(This is an expanded version of the second article on managing change and business transformation… and weight loss! — Ken
Why is it so hard for companies and people to change?
My long time neighbor Ron McMillan recently co-wrote two amazing books on change: Influencer: The New Science of Leading Change, and most recently, Change Anything: The New Science of Personal Success.
Ron helped found Vitalsmarts and he and three other colleagues are probably most known for writing the New York Times landmark bestsellers as Crucial Conversations and Crucial Accountability. Ron was unavailable for an interview but his co-author David Maxfield joined me for half an hour on the topic of change management for companies and individuals.
I was sitting on my phone, taking notes in Evernote at a table at Roxberry, drinking a green smoothie to lose weight as I listened to David.
I had already heard he and his colleagues speak several times on these critical topics at BYU Education week every August.
The book Influencer is already on it’s second edition and is currently ranked in the Top 20 on Amazon in three categories.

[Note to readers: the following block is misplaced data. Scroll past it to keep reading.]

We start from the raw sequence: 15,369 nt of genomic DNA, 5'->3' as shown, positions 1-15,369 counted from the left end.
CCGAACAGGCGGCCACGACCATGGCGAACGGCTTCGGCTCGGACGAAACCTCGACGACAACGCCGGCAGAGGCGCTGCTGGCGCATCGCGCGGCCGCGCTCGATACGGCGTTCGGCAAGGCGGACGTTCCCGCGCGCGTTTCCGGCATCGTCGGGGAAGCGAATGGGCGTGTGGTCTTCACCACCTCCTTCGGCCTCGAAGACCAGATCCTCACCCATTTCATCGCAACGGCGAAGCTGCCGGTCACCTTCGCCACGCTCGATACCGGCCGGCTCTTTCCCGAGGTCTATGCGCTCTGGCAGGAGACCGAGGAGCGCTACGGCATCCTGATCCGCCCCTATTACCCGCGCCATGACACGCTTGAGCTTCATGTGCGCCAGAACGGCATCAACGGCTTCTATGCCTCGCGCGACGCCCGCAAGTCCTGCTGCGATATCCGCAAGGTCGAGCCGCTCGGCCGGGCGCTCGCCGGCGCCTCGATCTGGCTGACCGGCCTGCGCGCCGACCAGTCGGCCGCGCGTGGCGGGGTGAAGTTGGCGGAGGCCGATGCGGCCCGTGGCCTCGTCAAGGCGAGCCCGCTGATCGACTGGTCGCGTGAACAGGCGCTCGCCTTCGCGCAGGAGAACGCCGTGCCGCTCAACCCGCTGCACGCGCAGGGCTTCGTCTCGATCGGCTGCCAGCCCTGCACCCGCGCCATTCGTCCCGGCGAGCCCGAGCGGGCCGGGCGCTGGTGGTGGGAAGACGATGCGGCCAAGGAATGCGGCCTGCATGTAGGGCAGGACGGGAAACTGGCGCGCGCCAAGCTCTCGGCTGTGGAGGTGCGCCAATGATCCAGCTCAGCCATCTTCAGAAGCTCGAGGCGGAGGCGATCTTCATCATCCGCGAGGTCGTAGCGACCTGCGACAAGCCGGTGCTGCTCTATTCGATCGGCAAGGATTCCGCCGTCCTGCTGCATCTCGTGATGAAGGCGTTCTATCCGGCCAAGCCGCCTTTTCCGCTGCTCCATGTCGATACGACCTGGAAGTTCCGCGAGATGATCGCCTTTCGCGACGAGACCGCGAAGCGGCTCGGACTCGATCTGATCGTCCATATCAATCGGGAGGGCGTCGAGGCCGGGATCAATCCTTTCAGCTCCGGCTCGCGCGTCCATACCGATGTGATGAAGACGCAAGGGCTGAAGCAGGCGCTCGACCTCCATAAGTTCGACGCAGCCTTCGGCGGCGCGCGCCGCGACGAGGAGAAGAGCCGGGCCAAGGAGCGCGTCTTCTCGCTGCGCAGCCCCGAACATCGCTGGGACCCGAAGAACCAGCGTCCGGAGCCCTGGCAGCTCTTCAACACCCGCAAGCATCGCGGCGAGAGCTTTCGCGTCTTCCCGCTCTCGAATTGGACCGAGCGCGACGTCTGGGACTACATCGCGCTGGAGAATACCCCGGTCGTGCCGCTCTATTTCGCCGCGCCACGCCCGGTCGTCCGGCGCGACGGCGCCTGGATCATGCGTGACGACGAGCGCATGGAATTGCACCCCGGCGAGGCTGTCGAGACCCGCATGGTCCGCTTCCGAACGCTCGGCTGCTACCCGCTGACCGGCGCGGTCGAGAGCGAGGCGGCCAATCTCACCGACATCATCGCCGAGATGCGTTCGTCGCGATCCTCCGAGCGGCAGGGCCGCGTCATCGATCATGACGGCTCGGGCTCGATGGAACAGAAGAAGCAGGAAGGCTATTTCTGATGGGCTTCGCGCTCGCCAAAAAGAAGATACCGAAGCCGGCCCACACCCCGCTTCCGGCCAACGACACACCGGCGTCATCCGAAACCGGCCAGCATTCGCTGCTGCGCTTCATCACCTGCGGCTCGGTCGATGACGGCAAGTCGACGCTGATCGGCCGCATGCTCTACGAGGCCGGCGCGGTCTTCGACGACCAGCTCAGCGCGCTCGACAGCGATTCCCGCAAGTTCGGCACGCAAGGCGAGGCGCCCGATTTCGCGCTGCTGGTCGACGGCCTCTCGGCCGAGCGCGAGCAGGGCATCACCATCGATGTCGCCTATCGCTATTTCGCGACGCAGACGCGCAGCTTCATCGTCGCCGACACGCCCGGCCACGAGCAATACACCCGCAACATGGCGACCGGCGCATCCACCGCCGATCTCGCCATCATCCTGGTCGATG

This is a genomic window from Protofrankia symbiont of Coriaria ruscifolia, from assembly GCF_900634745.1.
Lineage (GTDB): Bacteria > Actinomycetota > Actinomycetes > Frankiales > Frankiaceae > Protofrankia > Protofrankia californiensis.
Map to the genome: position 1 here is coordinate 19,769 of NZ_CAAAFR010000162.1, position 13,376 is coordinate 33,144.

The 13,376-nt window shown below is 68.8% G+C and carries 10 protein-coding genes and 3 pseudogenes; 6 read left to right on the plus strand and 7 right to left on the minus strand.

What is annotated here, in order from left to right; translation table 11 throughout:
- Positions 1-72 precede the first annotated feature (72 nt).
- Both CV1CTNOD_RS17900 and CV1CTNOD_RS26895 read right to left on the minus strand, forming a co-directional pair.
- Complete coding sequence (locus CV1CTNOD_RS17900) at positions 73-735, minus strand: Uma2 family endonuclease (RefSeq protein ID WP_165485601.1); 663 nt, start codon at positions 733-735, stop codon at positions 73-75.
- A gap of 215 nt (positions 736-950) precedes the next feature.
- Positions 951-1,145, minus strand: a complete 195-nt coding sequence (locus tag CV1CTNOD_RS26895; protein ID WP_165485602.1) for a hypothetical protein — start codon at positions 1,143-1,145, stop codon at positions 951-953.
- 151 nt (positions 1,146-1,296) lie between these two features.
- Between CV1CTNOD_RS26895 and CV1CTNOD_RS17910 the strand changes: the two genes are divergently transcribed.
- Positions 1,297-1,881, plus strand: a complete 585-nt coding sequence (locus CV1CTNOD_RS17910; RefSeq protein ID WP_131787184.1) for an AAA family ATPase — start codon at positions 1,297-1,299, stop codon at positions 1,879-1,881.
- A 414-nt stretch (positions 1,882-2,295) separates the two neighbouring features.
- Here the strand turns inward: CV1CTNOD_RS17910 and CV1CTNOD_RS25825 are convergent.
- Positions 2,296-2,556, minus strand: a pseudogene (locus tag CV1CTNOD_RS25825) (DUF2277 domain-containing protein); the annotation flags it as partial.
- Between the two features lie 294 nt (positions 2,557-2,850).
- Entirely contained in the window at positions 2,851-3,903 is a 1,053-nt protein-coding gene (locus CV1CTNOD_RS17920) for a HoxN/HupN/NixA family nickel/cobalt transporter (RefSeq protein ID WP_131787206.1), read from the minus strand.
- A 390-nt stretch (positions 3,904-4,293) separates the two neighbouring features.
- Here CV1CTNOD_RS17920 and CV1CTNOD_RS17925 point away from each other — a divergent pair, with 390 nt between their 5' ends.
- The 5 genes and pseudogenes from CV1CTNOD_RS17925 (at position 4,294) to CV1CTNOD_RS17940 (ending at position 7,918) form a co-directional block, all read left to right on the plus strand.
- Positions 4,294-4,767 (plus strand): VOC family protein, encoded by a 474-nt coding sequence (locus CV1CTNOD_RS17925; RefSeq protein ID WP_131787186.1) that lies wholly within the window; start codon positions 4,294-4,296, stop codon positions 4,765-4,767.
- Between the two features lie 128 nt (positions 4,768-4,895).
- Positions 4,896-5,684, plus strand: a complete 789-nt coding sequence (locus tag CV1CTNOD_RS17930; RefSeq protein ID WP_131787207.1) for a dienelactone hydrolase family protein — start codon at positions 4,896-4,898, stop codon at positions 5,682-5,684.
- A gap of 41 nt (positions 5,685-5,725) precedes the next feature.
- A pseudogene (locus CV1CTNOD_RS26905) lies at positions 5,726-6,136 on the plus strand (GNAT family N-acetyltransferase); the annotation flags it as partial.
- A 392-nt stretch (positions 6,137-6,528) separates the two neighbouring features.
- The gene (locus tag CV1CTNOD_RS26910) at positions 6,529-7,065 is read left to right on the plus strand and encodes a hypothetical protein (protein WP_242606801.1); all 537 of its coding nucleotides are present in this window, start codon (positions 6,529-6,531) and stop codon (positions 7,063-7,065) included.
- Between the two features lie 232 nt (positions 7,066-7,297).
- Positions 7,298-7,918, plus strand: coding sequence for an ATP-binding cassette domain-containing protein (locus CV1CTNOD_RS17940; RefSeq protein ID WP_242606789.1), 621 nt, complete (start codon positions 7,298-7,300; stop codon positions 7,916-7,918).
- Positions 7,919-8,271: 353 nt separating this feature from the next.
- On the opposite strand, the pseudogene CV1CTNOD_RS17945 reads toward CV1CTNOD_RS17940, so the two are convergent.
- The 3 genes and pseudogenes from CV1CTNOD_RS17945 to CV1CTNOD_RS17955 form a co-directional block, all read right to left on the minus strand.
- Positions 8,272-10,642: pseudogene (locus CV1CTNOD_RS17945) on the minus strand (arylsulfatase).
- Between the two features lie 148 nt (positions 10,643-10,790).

Influencer stresses the importance of leadership in helping others change.
Change Anything is about changing yourself.
I asked David, “Why did Vitalsmarts choose the topics of change leadership and changing oneself?”
David responded, “Because change management isn’t working.”
“The Standish Group says 9 out of 10 large scale IT engagements don’t deliver on time, within budget, or to the specs that were promised.”
“At the more mundane personal level, we spend $2 billion a year on diets, but 19 of 20 people lost nothing but their money. Stanford studied the top 3 diets available and found that they all work… if you stick with them. But almost nobody does. We can’t live up to the change commitments we make.”
I said, “Wait, don’t call weight loss mundane! I represent that remark!” I at least lost 13 pounds on my last very expensive dietary adventure.
I go on, “So let’s attack both directions; how to change an organization and weight loss. Every day we have leaders in companies come to us to help them change their technology, but they don’t want to change their behavior or their culture. They’ve been working under the traditional sales model for decades. They have salespeople going face-to-face all over the country. They are faced with competitors who are generating web leads and inside sales people on the phone and they are getting hammered. They pull me aside privately and admit they don’t have the skills to actually change.”